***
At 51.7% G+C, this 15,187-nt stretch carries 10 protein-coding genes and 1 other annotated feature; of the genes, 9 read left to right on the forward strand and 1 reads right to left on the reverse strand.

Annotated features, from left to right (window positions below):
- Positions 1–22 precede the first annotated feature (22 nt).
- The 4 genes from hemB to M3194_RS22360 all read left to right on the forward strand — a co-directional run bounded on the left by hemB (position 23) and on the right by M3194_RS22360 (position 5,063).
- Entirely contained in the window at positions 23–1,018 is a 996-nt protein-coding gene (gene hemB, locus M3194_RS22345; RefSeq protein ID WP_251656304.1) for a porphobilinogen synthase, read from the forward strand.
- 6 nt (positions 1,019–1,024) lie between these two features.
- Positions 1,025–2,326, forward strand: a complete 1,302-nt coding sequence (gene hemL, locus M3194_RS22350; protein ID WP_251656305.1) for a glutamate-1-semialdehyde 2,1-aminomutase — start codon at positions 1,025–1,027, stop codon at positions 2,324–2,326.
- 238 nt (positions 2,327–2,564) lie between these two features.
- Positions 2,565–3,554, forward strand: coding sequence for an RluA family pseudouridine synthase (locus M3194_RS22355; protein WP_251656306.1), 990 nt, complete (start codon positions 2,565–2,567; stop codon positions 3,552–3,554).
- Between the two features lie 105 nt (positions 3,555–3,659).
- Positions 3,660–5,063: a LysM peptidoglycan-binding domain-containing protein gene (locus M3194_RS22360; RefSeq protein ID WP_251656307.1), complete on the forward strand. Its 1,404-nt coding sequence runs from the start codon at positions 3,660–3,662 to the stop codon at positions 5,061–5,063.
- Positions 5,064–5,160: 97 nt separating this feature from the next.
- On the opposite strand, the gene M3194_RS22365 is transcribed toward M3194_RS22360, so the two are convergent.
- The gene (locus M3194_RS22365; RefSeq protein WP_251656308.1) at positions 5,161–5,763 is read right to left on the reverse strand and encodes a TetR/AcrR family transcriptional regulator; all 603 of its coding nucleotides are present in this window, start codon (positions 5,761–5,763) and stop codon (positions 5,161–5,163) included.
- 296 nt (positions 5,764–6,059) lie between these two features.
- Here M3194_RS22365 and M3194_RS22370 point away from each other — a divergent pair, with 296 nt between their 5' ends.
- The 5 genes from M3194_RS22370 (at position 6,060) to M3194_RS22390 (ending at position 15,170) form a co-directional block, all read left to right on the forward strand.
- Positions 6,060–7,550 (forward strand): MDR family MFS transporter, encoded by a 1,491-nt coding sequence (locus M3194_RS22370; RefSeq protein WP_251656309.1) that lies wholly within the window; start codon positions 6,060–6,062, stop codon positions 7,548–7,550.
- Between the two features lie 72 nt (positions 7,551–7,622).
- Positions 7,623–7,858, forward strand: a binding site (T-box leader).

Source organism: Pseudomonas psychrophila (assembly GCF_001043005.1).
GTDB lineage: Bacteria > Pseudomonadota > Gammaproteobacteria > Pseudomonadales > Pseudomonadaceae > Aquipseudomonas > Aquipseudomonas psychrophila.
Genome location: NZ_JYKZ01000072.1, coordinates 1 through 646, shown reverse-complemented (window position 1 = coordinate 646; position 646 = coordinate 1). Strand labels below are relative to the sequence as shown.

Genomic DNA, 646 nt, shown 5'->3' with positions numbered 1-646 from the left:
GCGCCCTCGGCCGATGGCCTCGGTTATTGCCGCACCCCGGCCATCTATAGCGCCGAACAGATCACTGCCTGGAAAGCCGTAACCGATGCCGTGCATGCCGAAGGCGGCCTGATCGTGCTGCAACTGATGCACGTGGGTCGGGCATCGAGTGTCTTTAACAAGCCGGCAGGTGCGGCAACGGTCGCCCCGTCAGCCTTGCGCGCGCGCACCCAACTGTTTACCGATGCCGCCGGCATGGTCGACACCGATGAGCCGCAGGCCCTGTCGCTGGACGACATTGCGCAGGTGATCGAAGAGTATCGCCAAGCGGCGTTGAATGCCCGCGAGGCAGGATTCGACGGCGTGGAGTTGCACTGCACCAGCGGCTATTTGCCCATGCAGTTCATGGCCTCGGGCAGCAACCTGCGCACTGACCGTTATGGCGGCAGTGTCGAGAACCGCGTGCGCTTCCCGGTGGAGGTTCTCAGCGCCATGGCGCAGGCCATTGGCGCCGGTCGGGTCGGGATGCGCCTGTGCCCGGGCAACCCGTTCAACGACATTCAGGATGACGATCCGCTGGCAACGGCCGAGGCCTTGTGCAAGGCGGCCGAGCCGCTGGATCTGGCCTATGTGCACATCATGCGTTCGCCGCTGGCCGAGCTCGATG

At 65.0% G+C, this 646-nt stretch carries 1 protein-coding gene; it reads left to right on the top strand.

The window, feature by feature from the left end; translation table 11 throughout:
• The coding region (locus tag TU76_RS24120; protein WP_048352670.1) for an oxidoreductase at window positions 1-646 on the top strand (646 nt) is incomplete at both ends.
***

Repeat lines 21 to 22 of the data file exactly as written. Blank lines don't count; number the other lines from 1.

Source organism: Pseudomonas psychrophila (assembly GCF_001043005.1).
GTDB lineage: Bacteria > Pseudomonadota > Gammaproteobacteria > Pseudomonadales > Pseudomonadaceae > Aquipseudomonas > Aquipseudomonas psychrophila.